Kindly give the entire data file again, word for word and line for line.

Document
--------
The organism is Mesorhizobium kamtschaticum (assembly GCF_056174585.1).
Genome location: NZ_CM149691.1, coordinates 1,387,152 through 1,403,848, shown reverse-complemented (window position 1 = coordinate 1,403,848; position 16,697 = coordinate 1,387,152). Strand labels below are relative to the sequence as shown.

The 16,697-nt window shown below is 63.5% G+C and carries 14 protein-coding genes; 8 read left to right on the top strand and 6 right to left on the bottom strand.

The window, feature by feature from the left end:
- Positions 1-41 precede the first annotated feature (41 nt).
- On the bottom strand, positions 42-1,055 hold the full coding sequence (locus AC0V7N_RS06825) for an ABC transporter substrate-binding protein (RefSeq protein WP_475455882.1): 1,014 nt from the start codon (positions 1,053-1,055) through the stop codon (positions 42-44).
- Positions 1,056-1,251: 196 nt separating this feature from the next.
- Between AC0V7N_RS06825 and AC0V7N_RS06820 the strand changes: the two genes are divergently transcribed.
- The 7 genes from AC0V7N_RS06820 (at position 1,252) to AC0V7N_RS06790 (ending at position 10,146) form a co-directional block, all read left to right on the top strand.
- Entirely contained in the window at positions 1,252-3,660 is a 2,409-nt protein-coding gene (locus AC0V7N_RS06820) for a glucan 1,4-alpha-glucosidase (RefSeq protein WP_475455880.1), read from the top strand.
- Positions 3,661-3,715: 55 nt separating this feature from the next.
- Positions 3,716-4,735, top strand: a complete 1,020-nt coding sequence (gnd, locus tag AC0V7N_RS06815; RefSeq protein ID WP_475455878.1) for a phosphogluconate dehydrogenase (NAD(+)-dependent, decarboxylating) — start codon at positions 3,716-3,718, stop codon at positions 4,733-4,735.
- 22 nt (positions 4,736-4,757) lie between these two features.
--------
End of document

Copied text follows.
The organism is Mesorhizobium kamtschaticum (assembly GCF_056174585.1).
Genome location: NZ_CM149691.1, coordinates 1,387,152 through 1,403,848, shown reverse-complemented (window position 1 = coordinate 1,403,848; position 16,697 = coordinate 1,387,152). Strand labels below are relative to the sequence as shown.

The 16,697-nt window shown below is 63.5% G+C and carries 14 protein-coding genes; 8 read left to right on the top strand and 6 right to left on the bottom strand.

The window, feature by feature from the left end:
- Positions 1-41 precede the first annotated feature (41 nt).
- On the bottom strand, positions 42-1,055 hold the full coding sequence (locus AC0V7N_RS06825) for an ABC transporter substrate-binding protein (RefSeq protein WP_475455882.1): 1,014 nt from the start codon (positions 1,053-1,055) through the stop codon (positions 42-44).
- Positions 1,056-1,251: 196 nt separating this feature from the next.
- Between AC0V7N_RS06825 and AC0V7N_RS06820 the strand changes: the two genes are divergently transcribed.
- The 7 genes from AC0V7N_RS06820 (at position 1,252) to AC0V7N_RS06790 (ending at position 10,146) form a co-directional block, all read left to right on the top strand.
- Entirely contained in the window at positions 1,252-3,660 is a 2,409-nt protein-coding gene (locus AC0V7N_RS06820) for a glucan 1,4-alpha-glucosidase (RefSeq protein WP_475455880.1), read from the top strand.
- Positions 3,661-3,715: 55 nt separating this feature from the next.
- Positions 3,716-4,735, top strand: a complete 1,020-nt coding sequence (gnd, locus tag AC0V7N_RS06815; RefSeq protein ID WP_475455878.1) for a phosphogluconate dehydrogenase (NAD(+)-dependent, decarboxylating) — start codon at positions 3,716-3,718, stop codon at positions 4,733-4,735.
- 22 nt (positions 4,736-4,757) lie between these two features.